In 2014 MCC received planning permission from Westminster City Council to replace the Warner Stand.
Construction will begin in September 2015, subject to approval from MCC Members.
The Warner Stand is the first stand to be developed for three principal reasons:
The existing stand contains around 600 restricted view seats. The new Warner Stand has been designed to reduce this number to little more than 100 seats. It is impossible to eliminate all restricted view seats in anything other than a circular "bowl" style stadium.
There is a drastic need to improve the match-control and officials’ facilities within the stand. These have been described by ICC as the second worst in world cricket, and Lord’s is marked down on them when it bids for matches.
The Warner Stand is in the most constrained corner of the Ground, and the Club must develop this area first while it still has good access through to the stand for construction traffic from No. 6 Car Park.
The Warner Stand was completed in 1958 and is no longer fit for purpose. Aside from the poor sightlines from hundreds of seats in the stand, and the sub-standard match-control facility, the stand has no lifts and too few entrances and exits, meaning it cannot cater for wheelchair users or those with mobility difficulties.
Warner Stand Plans
The new stand will have 2,656 seats, and combines outstanding facilities with innovative architecture and will include the features listed below.
Two tiers of seating on a steeper gradient than the current stand, thus greatly improving sightlines.
A new match-control and match officials’ facility which will exceed ICC and ECB standards and make Lord’s a world leader in this area.
More amenities within the stand for Members and their friends, including a restaurant, three bars and catering facilities.
The relocation and incorporation of the existing retractable floodlight, to integrate the floodlight mast with the architecture to reduce the visual impact of the shaft.
Improved access to the stand, with inclusive facilities for all spectators and greater provision of seats for those with disabilities and mobility needs. In total, wheelchair positions and amenity seating with greater width, leg room or both, account for 4% of the overall capacity, which significantly exceeds conventionally accepted best practice.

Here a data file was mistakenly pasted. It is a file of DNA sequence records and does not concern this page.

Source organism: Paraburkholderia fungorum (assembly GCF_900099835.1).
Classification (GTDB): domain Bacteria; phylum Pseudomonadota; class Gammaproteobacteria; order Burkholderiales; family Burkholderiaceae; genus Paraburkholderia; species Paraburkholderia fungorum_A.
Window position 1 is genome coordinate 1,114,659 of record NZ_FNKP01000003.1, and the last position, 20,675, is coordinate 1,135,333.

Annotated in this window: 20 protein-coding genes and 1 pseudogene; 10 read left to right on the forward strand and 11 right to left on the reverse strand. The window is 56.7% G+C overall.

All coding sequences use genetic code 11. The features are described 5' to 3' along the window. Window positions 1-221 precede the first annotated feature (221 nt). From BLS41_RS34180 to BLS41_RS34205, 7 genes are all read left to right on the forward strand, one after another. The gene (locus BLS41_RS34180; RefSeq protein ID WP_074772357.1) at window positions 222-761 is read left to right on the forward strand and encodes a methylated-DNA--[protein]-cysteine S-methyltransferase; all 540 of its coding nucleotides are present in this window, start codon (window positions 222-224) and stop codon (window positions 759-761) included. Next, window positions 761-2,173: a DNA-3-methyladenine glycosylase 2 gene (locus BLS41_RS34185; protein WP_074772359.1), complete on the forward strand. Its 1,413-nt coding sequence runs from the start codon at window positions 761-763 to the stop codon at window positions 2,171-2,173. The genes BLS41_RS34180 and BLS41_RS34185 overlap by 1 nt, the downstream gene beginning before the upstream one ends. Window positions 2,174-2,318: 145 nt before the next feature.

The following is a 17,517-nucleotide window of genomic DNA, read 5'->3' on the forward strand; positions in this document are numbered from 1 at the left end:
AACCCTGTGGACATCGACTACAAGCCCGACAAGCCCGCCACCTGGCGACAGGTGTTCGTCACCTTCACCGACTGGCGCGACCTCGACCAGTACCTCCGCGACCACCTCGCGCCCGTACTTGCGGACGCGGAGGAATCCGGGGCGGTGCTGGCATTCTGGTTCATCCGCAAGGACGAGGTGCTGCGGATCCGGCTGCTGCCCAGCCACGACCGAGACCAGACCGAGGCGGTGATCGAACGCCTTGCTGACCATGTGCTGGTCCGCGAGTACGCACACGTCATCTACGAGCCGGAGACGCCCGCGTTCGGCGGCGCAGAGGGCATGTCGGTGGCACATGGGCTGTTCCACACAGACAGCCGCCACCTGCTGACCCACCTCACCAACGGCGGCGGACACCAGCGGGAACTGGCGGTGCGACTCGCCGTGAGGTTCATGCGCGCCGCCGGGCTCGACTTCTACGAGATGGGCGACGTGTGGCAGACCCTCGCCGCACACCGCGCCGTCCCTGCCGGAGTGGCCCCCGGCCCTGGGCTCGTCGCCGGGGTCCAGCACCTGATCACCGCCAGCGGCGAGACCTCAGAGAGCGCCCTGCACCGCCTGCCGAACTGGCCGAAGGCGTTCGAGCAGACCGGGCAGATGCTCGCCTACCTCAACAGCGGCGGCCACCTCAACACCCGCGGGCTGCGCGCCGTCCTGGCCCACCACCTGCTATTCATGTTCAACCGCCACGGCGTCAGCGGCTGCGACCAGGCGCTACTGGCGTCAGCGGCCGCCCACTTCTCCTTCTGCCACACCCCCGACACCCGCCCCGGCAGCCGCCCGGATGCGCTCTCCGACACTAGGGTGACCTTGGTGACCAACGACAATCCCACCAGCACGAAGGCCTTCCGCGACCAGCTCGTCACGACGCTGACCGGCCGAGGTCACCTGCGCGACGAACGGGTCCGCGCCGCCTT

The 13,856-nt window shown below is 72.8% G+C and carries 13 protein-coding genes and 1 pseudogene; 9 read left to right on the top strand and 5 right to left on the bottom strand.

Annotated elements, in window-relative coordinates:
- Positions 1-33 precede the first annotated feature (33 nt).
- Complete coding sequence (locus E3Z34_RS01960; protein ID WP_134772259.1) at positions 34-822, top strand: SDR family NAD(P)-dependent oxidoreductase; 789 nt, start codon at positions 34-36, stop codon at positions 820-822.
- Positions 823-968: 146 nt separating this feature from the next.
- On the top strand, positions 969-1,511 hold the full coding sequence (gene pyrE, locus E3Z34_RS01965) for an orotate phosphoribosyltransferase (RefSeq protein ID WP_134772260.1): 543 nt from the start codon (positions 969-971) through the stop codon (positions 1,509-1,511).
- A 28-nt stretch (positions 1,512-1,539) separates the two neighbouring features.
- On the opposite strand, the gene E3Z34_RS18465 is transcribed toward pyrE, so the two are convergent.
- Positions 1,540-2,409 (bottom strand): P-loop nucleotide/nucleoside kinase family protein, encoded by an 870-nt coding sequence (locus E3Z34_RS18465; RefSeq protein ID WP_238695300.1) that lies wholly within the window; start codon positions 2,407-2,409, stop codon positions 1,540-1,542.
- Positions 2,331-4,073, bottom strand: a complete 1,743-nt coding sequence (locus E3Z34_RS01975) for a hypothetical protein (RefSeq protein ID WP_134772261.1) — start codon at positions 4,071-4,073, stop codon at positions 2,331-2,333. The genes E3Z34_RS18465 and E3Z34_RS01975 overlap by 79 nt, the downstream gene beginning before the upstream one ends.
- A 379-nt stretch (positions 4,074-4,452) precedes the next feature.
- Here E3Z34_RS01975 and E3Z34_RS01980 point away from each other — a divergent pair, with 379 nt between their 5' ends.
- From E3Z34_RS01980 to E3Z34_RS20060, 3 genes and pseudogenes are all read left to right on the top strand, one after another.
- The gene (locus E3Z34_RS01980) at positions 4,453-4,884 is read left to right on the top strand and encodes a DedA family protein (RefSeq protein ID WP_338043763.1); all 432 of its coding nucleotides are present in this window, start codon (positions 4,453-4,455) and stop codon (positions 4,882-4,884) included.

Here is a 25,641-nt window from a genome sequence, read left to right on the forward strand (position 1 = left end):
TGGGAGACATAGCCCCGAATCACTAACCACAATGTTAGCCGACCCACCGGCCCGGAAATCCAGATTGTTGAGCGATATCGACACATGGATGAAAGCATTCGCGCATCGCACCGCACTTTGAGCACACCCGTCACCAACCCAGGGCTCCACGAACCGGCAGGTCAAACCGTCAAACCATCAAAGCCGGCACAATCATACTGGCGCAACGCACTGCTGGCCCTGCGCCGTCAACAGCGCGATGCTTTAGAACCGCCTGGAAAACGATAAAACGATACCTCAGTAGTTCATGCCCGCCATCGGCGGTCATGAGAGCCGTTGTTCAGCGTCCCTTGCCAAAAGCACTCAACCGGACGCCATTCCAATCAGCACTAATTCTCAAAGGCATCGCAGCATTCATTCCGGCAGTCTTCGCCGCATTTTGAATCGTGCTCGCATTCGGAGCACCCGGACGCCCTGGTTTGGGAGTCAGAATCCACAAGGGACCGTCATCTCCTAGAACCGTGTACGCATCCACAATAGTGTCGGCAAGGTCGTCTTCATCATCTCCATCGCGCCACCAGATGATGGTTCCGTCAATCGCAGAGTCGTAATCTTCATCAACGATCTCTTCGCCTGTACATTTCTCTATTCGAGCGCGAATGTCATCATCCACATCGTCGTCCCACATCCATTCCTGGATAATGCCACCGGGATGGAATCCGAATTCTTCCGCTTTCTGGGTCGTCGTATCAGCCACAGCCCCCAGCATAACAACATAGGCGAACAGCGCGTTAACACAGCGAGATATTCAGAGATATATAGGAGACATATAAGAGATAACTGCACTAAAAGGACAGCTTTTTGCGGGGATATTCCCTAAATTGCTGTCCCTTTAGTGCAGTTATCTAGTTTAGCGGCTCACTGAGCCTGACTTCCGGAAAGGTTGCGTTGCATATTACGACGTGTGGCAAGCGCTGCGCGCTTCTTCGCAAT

Ground-source heat pumps to provide heating for water, and photovoltaic roof panels for electricity generation.
An environmentally friendly system that collects and recycles water.
"Green" or living walls to the rear elevation of the stand to create a softer garden wall effect for neighbours to view.
An enlarged basement, with waste sorting and storage facilities, which will reduce the need to collect waste from the stand during the course of a match day.
Providing cover to the new stand will be a semi-translucent fabric roof, supported by cantilevered oak beams. This style of roof is the first of its kind in the country, and is reflective both of advances in timber technology and a modern preference for the use of sustainable, replaceable materials in architecture.
The fabric will ensure most spectators in the stand and all users of the restaurant benefit from both shade and a high degree of natural light.
The new stand can be seen as a microcosm of what MCC is trying to achieve with its Masterplan – an improved experience for all spectators, facilities that will put the Club in the best possible position to host major matches, improved circulation around the Ground, all within an iconic architectural environment.
If MCC Members give their approval, the new stand will become the first new Members’ Friends’ Enclosure to be built at the Ground since the Tavern Stand in 1967.